Remote sensing imagery taken during a growing season not only provides spatial and temporal information about crop growth conditions, but also is indicative of crop yield. The objective of this study was to evaluate the relationships between yield monitor data and airborne multidate multispectral digital imagery and to identify optimal time periods for image acquisition. Color-infrared (CIR) digital images were acquired from three grain sorghum fields on five different dates during the 1998 growing season. Yield data were also collected from these fields using a yield monitor. The images and the yield data were georeferenced to a common coordinate system. Four vegetation indices (two band ratios and two normalized differences) were derived from the green, red, and near-infrared (NIR) band images. The image data for the three bands and the four vegetation indices were aggregated to generate reduced-resolution images with a cell size equivalent to the combine's effective cutting width. Correlation analyses showed that grain yield was significantly related to the digital image data for each of the three bands and the four vegetation indices. Multiple regression analyses were also performed to relate grain yield to the three bands and to the three bands plus the four indices for each of the five dates. Images taken around peak vegetative development produced the best relationships with yield and explained approximately 63, 82, and 85% of yield variability for fields 1, 2, and 3, respectively. Yield maps generated from the image data using the regression equations agreed well with those from the yield monitor data. These results demonstrated that airborne digital imagery can be a very useful tool for determining yield patterns before harvest for precision agriculture.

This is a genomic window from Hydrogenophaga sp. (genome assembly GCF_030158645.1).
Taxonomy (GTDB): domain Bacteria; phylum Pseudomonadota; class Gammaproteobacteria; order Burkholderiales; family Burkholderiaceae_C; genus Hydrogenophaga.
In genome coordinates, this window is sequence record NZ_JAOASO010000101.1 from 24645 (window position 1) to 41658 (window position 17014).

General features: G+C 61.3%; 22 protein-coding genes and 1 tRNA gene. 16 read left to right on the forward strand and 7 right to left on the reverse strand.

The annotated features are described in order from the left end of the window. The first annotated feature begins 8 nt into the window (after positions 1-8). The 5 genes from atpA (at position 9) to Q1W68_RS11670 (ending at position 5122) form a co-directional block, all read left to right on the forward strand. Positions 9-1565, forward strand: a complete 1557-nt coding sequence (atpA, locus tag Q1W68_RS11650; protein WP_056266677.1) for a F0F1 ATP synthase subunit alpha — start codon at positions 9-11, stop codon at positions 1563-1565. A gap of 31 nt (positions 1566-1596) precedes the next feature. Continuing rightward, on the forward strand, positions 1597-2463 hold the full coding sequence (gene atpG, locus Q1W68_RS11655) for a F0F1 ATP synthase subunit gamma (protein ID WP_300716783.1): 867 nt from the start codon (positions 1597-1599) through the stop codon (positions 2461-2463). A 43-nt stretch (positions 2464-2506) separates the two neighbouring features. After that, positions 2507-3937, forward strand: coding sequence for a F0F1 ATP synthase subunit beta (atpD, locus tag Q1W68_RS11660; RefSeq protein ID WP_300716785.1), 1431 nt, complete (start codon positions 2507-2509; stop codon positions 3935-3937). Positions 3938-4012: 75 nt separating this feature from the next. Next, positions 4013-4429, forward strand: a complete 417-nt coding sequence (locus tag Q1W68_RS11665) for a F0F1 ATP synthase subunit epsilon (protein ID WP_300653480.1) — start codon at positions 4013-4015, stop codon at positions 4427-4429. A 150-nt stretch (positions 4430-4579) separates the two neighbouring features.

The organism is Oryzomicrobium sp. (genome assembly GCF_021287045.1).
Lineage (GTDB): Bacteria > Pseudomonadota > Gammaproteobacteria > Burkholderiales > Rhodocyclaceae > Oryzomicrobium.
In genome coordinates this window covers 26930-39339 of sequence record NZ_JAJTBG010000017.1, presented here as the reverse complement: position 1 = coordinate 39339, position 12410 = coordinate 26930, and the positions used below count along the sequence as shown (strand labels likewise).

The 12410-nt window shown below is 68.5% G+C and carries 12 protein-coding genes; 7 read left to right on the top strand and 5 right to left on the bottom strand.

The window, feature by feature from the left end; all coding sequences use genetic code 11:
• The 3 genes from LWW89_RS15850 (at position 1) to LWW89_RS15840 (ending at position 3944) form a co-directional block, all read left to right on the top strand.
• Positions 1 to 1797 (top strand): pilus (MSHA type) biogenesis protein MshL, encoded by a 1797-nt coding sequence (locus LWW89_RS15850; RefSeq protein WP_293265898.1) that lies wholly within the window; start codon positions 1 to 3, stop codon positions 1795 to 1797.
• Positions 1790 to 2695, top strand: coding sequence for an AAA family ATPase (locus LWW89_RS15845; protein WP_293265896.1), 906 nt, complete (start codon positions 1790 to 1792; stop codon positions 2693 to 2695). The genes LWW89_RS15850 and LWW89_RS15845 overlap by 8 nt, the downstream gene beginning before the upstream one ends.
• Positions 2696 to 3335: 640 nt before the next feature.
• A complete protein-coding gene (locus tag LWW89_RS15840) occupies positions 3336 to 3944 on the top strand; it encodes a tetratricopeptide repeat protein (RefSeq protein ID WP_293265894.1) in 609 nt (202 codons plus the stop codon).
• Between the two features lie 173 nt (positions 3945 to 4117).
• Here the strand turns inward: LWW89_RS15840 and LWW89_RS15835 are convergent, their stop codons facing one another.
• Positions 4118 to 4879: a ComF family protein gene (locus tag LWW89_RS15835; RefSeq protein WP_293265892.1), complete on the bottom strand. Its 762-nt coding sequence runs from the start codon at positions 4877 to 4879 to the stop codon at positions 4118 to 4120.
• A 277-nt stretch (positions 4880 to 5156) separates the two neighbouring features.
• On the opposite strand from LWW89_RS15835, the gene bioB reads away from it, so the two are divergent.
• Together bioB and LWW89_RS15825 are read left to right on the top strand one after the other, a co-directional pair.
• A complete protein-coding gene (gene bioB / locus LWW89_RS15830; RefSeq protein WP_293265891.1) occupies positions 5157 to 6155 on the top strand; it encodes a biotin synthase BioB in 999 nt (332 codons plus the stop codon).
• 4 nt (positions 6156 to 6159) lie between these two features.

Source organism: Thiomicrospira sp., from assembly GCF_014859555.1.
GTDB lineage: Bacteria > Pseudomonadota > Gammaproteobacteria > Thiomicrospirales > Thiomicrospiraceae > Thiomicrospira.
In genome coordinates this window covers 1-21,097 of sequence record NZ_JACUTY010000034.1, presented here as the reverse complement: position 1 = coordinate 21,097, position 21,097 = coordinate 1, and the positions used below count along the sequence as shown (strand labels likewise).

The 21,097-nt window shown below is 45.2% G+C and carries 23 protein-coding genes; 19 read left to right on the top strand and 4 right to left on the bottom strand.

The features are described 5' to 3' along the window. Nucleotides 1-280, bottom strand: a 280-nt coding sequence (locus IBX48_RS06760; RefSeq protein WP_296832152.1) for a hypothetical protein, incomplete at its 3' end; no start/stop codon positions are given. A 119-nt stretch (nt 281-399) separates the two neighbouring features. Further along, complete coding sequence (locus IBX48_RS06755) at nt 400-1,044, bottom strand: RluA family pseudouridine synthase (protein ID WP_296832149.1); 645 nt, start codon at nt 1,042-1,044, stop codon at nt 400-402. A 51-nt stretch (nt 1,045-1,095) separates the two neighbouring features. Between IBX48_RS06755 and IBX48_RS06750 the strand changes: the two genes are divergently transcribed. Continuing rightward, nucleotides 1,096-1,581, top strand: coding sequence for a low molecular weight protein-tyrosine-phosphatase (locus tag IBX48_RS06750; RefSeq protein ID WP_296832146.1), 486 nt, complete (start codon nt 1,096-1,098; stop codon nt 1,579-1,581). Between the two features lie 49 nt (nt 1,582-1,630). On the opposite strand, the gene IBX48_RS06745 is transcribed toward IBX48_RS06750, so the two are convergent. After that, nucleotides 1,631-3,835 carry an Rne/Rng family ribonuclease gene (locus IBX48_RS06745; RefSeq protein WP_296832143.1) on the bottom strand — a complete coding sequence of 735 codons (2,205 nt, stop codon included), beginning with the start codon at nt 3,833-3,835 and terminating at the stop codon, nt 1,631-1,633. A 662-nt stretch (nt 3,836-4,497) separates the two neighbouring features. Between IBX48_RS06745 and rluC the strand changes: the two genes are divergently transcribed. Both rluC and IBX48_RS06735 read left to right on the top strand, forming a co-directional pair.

Precision Agriculture – Springer Journals
Published: Oct 8, 2004
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